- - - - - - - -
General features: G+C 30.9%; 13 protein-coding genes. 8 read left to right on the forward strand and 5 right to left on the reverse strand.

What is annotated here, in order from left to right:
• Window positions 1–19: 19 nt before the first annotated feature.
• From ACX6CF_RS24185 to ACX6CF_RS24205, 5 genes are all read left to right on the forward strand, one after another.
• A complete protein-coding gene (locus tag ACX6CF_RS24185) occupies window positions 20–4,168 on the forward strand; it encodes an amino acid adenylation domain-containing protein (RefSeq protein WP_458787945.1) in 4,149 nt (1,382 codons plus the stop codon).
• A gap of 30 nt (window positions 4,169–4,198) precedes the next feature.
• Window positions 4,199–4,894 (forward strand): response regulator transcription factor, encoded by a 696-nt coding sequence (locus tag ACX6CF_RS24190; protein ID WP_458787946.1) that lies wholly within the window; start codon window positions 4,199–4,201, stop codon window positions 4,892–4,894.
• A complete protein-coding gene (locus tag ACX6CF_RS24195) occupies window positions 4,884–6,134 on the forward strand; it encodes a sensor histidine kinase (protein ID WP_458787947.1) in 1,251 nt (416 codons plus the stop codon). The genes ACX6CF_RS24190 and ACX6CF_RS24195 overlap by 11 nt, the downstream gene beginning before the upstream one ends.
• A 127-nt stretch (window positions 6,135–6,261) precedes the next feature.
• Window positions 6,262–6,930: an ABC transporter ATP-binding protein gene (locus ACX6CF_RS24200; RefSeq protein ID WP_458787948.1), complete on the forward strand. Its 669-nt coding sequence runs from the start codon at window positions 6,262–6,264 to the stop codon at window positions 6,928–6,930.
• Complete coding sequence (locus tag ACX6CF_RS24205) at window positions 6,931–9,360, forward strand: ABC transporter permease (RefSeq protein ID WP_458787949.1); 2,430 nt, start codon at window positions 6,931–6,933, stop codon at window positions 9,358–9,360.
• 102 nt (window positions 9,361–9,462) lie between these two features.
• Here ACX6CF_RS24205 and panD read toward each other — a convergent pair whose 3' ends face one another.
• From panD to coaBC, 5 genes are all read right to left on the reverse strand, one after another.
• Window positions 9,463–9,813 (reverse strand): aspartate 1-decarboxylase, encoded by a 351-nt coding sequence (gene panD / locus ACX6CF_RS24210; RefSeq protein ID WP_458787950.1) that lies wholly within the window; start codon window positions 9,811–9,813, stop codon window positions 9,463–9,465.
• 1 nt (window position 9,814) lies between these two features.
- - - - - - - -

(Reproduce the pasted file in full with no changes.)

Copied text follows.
General features: G+C 30.9%; 13 protein-coding genes. 8 read left to right on the forward strand and 5 right to left on the reverse strand.

What is annotated here, in order from left to right:
• Window positions 1–19: 19 nt before the first annotated feature.
• From ACX6CF_RS24185 to ACX6CF_RS24205, 5 genes are all read left to right on the forward strand, one after another.
• A complete protein-coding gene (locus tag ACX6CF_RS24185) occupies window positions 20–4,168 on the forward strand; it encodes an amino acid adenylation domain-containing protein (RefSeq protein WP_458787945.1) in 4,149 nt (1,382 codons plus the stop codon).
• A gap of 30 nt (window positions 4,169–4,198) precedes the next feature.
• Window positions 4,199–4,894 (forward strand): response regulator transcription factor, encoded by a 696-nt coding sequence (locus tag ACX6CF_RS24190; protein ID WP_458787946.1) that lies wholly within the window; start codon window positions 4,199–4,201, stop codon window positions 4,892–4,894.
• A complete protein-coding gene (locus tag ACX6CF_RS24195) occupies window positions 4,884–6,134 on the forward strand; it encodes a sensor histidine kinase (protein ID WP_458787947.1) in 1,251 nt (416 codons plus the stop codon). The genes ACX6CF_RS24190 and ACX6CF_RS24195 overlap by 11 nt, the downstream gene beginning before the upstream one ends.
• A 127-nt stretch (window positions 6,135–6,261) precedes the next feature.
• Window positions 6,262–6,930: an ABC transporter ATP-binding protein gene (locus ACX6CF_RS24200; RefSeq protein ID WP_458787948.1), complete on the forward strand. Its 669-nt coding sequence runs from the start codon at window positions 6,262–6,264 to the stop codon at window positions 6,928–6,930.
• Complete coding sequence (locus tag ACX6CF_RS24205) at window positions 6,931–9,360, forward strand: ABC transporter permease (RefSeq protein ID WP_458787949.1); 2,430 nt, start codon at window positions 6,931–6,933, stop codon at window positions 9,358–9,360.
• 102 nt (window positions 9,361–9,462) lie between these two features.
• Here ACX6CF_RS24205 and panD read toward each other — a convergent pair whose 3' ends face one another.
• From panD to coaBC, 5 genes are all read right to left on the reverse strand, one after another.
• Window positions 9,463–9,813 (reverse strand): aspartate 1-decarboxylase, encoded by a 351-nt coding sequence (gene panD / locus ACX6CF_RS24210; RefSeq protein ID WP_458787950.1) that lies wholly within the window; start codon window positions 9,811–9,813, stop codon window positions 9,463–9,465.
• 1 nt (window position 9,814) lies between these two features.